A family emergency when you live abroad. Here's how to cope.

This post was published on the now-closed HuffPost Contributor platform. Contributors control their own work and posted freely to our site. If you need to flag this entry as abusive, send us an email.

What to do when you are living abroad and back home someone close to you is ill or dying? Do you drop everything going on in your life? Your project deadline? Your child’s school schedule? Buy a ticket and go home? For how long? Do you go immediately or wait? When is the best time to go? Do you go for the operation, after the operation, or during the recovery to help them? Or if it is, unfortunately, for a funeral should you go from the other end of the world?

This situation when your nearest and dearest in your home country falls ill and you are abroad is probably the most difficult problem expats and long-distance travellers face.

Sometimes the problems back home can be foreseen; and, maybe, some measures can be taken in advance. For example, all parents get older (even if we would prefer time to stand still) and we can begin preparing how we will help them one day.

But sometimes – more painfully – illness strikes unexpectedly, resulting in a shock and a feeling of helplessness. Someone says they have been diagnosed with cancer and given a few months to live. You can cry with them, but there is no way to hug them, to bring them chicken soup and to cover them with a warm blanket over Skype. Or, worst of all, someone dies unexpectedly, in an accident perhaps, and you never even had a chance to say goodbye. And for the last [X] years you missed his/her birthdays, you did not experience daily wins or failures together; or, if you did, it was superficial because how much can you experience over Facebook or WhatsApp?

And what if you go home because someone is in a bad condition, but before you arrange for a vacation and buy an air ticket that will not destroy your budget for the next two years, there is no one to go to anymore. Or the person is still there, but does not recognise you now.

I would really like to know what to do in such moments and how to deal with the accompanying emotions. I have experienced such situations and they were the worst challenges in moving to another continent. They remind you that:

We live in a global village and everyone can contact everyone, in any time zone, at any time. But if we want to be really close with someone, it cannot be done via screen. Text messages may fly through optic cables, but if you want a hug, you need to physically move hundreds, thousands of kilometres and that takes time;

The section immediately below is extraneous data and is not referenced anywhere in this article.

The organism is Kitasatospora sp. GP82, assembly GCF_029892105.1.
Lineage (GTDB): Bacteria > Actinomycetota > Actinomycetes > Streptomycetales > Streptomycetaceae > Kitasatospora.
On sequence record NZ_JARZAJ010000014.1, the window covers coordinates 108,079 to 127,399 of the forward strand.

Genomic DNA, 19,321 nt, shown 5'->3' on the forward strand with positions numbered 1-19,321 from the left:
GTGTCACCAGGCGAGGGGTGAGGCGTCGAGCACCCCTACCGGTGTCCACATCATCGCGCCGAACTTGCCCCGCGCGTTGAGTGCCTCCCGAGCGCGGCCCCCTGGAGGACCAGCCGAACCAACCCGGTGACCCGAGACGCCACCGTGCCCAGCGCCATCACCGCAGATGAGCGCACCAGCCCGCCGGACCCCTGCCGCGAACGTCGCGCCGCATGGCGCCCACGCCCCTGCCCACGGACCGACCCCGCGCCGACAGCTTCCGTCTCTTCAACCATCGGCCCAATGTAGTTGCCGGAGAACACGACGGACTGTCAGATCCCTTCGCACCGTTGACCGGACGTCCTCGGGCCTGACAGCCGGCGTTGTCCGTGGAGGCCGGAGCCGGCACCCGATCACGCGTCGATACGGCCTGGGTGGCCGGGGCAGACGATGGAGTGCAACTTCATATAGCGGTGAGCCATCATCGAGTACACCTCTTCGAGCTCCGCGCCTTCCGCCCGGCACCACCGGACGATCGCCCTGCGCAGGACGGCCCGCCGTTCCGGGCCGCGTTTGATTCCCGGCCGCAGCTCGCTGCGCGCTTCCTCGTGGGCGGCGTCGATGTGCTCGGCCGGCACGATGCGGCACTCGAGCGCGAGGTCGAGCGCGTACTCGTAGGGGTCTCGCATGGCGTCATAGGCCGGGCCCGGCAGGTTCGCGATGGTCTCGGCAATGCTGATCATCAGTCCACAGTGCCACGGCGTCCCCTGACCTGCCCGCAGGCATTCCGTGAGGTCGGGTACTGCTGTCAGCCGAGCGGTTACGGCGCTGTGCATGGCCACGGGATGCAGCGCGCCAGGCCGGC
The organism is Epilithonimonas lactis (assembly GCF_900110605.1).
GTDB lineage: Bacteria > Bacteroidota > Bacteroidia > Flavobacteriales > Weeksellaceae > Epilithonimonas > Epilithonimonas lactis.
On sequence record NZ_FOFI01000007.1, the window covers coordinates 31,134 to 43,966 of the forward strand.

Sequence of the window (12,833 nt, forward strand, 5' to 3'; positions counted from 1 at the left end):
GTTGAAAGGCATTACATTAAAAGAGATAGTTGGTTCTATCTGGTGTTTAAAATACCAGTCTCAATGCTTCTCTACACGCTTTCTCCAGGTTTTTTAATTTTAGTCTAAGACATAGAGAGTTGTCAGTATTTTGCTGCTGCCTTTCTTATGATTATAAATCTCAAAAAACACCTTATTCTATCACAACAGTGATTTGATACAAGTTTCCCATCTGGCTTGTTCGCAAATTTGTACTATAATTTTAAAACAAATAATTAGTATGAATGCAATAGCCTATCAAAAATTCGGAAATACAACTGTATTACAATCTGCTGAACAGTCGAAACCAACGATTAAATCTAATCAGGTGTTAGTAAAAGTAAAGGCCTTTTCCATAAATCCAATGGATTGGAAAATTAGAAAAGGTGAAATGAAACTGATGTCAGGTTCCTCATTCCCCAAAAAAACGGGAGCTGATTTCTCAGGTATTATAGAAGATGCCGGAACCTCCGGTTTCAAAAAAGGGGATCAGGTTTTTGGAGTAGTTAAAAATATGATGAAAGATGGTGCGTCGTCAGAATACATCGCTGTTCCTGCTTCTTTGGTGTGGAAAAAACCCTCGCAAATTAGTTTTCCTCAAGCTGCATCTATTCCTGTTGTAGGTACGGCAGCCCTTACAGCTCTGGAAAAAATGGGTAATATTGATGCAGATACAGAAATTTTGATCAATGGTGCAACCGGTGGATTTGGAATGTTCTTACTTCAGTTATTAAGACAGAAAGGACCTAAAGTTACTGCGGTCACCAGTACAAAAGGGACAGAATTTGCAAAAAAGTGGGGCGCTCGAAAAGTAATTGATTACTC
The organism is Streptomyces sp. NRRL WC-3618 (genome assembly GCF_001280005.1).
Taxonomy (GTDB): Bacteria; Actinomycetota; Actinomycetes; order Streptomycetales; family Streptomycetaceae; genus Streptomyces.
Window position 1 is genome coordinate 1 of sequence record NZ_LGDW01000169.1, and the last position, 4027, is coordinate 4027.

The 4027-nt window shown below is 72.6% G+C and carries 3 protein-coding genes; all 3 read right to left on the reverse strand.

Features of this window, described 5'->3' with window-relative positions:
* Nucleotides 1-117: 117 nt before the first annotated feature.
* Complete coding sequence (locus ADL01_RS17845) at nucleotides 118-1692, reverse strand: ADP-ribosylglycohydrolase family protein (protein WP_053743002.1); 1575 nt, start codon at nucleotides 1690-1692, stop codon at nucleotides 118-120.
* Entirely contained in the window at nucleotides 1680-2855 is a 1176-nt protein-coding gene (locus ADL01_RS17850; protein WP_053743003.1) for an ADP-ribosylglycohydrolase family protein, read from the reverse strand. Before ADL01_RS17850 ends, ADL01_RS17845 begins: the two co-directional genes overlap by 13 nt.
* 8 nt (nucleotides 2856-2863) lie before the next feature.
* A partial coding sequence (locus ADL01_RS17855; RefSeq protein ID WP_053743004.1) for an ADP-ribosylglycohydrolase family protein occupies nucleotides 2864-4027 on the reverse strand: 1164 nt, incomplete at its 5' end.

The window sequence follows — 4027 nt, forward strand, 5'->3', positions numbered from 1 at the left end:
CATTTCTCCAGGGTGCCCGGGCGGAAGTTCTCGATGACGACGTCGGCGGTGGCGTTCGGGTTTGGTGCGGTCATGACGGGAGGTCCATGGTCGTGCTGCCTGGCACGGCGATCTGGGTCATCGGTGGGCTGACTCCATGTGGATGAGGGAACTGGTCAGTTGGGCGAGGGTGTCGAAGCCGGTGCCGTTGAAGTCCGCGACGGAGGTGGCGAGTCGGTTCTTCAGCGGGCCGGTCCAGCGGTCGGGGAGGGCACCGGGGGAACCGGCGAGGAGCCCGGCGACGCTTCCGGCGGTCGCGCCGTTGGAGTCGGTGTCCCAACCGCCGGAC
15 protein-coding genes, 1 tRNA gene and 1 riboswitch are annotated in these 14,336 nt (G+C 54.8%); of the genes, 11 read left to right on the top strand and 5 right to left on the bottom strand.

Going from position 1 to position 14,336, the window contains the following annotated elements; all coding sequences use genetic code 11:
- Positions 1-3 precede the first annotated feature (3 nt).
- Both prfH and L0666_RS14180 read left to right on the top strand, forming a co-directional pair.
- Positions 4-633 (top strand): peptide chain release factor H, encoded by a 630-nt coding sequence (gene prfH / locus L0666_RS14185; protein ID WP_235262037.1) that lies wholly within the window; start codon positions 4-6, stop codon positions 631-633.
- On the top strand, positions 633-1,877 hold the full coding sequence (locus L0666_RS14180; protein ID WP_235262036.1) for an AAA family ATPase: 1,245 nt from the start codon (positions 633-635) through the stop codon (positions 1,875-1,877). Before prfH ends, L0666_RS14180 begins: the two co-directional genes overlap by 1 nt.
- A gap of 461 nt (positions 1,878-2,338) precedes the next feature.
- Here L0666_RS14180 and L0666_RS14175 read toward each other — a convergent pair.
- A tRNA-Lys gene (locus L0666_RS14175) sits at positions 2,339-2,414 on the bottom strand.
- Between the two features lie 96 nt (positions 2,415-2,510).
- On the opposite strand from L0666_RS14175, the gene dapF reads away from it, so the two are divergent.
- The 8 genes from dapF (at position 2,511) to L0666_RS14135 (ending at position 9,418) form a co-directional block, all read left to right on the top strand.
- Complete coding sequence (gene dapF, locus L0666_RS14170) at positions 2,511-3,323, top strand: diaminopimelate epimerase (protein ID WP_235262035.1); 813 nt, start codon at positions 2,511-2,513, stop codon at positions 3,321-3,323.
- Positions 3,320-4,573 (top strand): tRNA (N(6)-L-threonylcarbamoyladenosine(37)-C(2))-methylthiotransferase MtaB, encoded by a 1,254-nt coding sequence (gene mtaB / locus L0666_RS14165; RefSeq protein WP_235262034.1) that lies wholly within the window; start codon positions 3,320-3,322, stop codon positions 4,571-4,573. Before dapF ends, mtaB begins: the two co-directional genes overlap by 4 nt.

• An immigrant is torn in two (it is not perfect to stay abroad, it is not perfect to return home - relate?). We forget about it a lot of the time because why would a global citizen be bothered about the fact that a mere dozen hours of flight separates her from her family. But this comes back like a boomerang when someone at home falls seriously ill, and then the boomerang keeps beating us over the head for months of guilt;
  • If you have some unfinished business back home, did not have some anticipated conversation, or simply you were not there for someone when you could have been, it will be very hard to replicate this interaction thousands of kilometers away. So do it next time you are home;
  • If you cannot remember all those birthdays? Use Google calendar, buy cards and postage wholesale and send them in bulk once a month. Even if no one sends you any cards in return, so be it, this is a way for you to stay connected.
  • It is worth it to call your nearest and dearest, send them pictures, spam them, force them to learn how to use Skype or Facebook. It is worth it to have a blog, even a password-protected one, or to email a mass newsletter. It is worth it to visit your home country as much as you can, even if it eats up all your vacation. Instead of getting to know Thailand or Argentina, you rediscover your parents’ flat. It is worth it to send cards and gifts, even if the post office is a long trip away and mailing a package costs as much as a good dinner.
  • It is worth it to talk often, even if you do not feel like listening to complaints about how cold the winters get, along with hidden comments that people who go away have it easy, because they do not have to deal with this or that. This may be tough to listen to as we have our own challenges abroad, which are not understood by those at home. It is still worth it to stay in touch, or you might be sorry afterwards.
  • Fly home if someone gets seriously sick. You can buy a same-day air ticket. And it is worth the expense, even if it sets you back in your budget. Go, as fast as you can, even if it will mean an equally fast return trip because you need to return for your own important operation, for example. The most important thing is to be there for at least a little while.
  • When you are abroad, show your love twice as much, because you are twice as far away. This may require greater emotional exertion, but these are the consequences of your life choices to live far from your family.

What do you do when someone falls ill in your home country? Any tips?

Popular in the Community